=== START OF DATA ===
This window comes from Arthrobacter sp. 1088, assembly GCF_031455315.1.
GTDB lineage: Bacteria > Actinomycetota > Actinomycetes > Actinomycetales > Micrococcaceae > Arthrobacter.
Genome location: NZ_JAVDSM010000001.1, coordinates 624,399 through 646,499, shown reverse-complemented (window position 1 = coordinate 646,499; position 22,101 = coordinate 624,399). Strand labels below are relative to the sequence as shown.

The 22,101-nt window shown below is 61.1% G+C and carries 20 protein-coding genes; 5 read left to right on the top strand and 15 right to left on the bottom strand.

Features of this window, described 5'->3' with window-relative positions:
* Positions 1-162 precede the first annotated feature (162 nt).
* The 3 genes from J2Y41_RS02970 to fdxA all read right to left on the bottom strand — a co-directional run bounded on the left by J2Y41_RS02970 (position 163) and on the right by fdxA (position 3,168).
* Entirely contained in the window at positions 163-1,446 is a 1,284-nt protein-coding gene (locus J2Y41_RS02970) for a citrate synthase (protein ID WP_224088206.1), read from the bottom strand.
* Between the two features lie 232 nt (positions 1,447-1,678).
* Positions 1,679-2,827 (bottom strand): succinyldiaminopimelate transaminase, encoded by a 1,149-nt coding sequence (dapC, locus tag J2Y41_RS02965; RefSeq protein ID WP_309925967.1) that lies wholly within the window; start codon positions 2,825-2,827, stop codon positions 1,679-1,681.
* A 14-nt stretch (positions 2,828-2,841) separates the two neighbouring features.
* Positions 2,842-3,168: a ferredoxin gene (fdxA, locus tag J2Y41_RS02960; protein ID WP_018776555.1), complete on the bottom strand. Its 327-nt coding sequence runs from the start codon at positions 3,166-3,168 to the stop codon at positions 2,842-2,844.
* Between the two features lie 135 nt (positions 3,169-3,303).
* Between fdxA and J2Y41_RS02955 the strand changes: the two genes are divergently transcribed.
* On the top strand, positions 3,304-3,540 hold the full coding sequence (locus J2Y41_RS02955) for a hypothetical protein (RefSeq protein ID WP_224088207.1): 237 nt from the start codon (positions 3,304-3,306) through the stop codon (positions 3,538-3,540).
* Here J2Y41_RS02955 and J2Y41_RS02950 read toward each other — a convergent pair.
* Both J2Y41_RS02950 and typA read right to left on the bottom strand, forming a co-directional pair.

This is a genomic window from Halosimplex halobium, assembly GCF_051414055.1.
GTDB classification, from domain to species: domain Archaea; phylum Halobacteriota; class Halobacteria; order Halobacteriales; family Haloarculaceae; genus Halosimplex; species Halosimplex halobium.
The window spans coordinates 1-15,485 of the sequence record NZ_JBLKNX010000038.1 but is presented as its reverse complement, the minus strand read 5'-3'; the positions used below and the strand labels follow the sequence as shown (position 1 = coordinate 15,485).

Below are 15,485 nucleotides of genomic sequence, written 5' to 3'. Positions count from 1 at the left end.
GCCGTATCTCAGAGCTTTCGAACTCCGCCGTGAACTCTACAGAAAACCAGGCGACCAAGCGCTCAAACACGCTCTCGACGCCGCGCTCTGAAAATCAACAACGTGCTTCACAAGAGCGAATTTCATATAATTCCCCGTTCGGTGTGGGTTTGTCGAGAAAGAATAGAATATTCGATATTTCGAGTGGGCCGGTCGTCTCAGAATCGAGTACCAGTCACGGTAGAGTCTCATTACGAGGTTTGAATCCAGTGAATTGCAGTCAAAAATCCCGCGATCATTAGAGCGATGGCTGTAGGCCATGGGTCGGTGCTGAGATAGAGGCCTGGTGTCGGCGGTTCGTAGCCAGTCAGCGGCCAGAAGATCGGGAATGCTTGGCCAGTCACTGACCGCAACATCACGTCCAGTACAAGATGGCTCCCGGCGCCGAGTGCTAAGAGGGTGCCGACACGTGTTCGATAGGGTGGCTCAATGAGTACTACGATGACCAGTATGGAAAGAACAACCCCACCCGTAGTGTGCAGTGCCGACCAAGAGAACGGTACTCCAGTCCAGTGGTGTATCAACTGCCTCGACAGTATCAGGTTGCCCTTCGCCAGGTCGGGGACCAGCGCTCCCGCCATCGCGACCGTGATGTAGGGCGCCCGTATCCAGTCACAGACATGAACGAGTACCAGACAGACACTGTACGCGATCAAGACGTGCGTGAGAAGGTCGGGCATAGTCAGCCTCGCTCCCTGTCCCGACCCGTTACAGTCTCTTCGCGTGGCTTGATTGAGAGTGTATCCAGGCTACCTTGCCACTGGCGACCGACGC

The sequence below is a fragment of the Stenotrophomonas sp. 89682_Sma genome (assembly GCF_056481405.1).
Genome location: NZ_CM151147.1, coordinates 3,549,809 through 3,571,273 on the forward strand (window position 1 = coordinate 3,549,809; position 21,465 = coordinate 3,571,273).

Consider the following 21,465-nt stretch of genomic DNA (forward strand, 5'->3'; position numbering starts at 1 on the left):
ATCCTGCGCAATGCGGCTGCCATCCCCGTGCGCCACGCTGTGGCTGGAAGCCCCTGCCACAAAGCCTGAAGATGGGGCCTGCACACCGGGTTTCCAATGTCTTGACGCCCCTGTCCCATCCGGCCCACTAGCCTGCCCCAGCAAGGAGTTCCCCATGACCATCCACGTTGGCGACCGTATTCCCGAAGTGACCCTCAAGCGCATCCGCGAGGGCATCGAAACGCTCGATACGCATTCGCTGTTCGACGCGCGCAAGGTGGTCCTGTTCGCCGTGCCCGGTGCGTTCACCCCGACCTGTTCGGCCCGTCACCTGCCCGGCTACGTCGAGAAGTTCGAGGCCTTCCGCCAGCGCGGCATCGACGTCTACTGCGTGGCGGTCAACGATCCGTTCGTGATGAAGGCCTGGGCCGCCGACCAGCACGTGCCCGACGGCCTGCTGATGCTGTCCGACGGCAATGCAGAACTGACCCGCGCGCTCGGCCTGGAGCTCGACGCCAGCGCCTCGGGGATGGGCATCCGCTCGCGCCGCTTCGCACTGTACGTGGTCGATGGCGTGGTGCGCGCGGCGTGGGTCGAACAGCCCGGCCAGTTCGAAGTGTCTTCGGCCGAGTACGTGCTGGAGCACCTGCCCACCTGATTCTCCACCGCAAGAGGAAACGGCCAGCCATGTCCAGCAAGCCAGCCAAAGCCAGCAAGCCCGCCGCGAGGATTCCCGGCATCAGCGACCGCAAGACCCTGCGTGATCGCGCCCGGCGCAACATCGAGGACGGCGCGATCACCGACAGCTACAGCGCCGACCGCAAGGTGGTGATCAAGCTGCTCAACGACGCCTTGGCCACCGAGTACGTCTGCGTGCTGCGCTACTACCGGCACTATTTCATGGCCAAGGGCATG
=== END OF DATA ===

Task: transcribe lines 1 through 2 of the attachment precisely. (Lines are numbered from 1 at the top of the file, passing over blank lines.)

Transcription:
This window comes from Arthrobacter sp. 1088, assembly GCF_031455315.1.
GTDB lineage: Bacteria > Actinomycetota > Actinomycetes > Actinomycetales > Micrococcaceae > Arthrobacter.